North Tahoe skate park needs a home
February 19, 2008
Preliminary plans for a skate park in the North Tahoe Regional Park are just about wrapped up, but the North Tahoe Public Utility District needs to approve a location within the park to keep the project’s momentum rolling.
Before the League to Skate Lake Tahoe dives into massive fundraising efforts, a specific site for the project needs to be secured.
But the district’s board of directors weren’t sold on the proposed site brought before them at their meeting last week by the League to Skate Lake Tahoe, a certified nonprofit solely created to build a skate park in the North Tahoe area.
“It’s imperative that we kind of agree on a site,” said Mick Nicklin, the skate park’s engineer, at the meeting. “So that we can go ahead on our funding.”
The league wishes to build a 63,000-square-foot skate park, including parking, in the upper portion of the regional park in Tahoe Vista, in between the soccer field and the bike path.
“[The proposed site] just seemed suitable from several standpoints,” Nicklin said, noting that it wasn’t intrusive to neighbors and was easily accessible. “It’s a tough sell. It’s Tahoe, property is very valuable up here.”
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President Andrew Eisenmann of the League to Skate Lake Tahoe stressed that the proposed site was perfect because of it’s proximity to the bike path.
“If we want to encourage something like this for our community, we want to just have it so that people can just go to it,” Eisenmann said. “Kids can just go to it.”
The board of directors, however, have other spots in mind.
“I don’t just accept gifts, but my predominant thing is I just don’t like it’s location,” said board director Frank Mooney. “I think it’s just too prime a land for it to be at.”
Board President Lane Lewis said he preferred a formerly-proposed site that was located closer to the parking lot and the bathrooms. This site, Lewis said, has more security because of its visibility.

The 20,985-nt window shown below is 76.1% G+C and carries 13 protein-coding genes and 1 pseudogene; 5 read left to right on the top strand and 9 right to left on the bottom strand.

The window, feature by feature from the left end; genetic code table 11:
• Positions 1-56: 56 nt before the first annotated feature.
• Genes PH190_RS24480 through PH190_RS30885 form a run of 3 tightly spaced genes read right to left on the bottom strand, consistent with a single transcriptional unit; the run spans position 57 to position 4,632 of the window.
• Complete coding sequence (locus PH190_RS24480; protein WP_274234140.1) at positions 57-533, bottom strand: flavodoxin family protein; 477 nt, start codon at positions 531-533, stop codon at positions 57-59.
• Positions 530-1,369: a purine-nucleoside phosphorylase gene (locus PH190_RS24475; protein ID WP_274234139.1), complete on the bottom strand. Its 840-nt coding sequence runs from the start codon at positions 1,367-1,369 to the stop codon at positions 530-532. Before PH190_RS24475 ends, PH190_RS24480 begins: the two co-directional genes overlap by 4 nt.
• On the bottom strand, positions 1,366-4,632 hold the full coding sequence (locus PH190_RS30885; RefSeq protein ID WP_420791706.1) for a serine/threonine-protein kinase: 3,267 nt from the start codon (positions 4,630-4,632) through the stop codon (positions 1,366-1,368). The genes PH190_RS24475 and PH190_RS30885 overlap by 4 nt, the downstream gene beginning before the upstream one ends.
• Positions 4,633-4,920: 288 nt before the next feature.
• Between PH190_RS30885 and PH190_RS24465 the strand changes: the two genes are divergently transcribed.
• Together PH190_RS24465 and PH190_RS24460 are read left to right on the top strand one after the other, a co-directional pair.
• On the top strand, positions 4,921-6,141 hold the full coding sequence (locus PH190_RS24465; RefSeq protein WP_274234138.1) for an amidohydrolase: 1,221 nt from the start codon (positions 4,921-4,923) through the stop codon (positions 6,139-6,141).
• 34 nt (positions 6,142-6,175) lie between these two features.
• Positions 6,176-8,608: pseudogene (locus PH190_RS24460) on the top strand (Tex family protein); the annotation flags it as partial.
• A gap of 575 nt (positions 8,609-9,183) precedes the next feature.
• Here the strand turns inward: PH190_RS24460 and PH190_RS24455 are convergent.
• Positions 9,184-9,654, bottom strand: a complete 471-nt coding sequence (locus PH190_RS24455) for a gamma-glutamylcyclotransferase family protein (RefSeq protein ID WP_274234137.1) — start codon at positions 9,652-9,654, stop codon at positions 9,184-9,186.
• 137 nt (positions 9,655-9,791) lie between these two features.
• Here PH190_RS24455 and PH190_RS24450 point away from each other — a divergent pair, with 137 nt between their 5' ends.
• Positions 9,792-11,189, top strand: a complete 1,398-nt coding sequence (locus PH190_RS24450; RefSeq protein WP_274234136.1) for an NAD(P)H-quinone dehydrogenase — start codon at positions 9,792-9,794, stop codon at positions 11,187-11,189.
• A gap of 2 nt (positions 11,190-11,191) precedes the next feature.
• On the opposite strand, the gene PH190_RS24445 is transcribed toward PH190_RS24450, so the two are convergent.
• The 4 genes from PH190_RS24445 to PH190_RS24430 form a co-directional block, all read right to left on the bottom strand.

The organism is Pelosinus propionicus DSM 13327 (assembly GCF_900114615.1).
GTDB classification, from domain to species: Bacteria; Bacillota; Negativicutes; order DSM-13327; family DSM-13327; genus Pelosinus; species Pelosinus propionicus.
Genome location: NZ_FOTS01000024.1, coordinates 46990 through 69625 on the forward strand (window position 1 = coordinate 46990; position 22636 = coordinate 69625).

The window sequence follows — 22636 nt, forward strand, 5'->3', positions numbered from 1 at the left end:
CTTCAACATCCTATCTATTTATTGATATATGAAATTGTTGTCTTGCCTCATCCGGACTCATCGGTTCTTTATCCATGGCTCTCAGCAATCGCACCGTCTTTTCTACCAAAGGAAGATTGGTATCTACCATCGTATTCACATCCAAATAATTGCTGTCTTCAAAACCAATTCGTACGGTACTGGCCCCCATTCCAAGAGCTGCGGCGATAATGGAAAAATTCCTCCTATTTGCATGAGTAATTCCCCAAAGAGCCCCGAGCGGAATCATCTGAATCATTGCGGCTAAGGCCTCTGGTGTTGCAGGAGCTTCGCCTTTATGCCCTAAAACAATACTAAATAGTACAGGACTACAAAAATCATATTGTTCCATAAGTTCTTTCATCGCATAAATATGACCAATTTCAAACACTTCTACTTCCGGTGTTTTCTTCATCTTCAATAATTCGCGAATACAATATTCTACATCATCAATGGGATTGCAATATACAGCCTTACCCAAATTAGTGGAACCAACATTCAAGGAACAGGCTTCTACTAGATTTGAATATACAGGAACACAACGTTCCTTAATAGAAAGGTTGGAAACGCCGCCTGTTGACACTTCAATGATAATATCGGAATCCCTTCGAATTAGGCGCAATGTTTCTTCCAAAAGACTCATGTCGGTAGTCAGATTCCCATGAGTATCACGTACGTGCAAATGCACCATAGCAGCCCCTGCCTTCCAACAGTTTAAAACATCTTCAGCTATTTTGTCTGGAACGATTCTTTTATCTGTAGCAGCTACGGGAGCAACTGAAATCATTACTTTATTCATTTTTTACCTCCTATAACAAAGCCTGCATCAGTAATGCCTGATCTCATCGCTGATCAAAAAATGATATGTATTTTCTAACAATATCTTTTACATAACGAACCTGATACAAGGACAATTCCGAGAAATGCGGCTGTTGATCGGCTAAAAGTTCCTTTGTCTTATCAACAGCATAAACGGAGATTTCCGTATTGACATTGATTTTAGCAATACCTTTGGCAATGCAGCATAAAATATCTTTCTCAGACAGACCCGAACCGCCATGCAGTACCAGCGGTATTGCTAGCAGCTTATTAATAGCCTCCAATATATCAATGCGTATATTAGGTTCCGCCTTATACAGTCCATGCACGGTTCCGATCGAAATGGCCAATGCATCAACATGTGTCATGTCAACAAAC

“The people who sold me on [a skate park] before, sold me on that spot,” said board President Lane Lewis at last week’s meeting.
Lewis acknowledged that a skate park would be an appropriate feature and use.
“Let’s keep this dialogue going,” Lewis said. “Let’s look at these other locations too.”
The League to Skate Lake Tahoe needs to raise $1.6 million to design, plan and build their envisioned skate park. The sum includes two years’ worth of maintenance, budgeted at $8,000 a year.
The league hopes to host a grand opening for the skate park in October 2009, which doesn’t leave any time for procrastination.
“It’s an aggressive schedule,” Nicklin said. “But it’s a goal for us.”
Board members also expressed concern over the on-going maintenance the skate park would require.
“You’re building us a structure,” Mooney said. “You’re building us a facility. We’ve got to maintain it.”
The League to Skate Lake Tahoe assured the board that they were here to stay and would see this project through it’s completion and beyond.
“We want to assure the [North Tahoe Public Utility District] that we’re here all the way through,” Eisenmann said.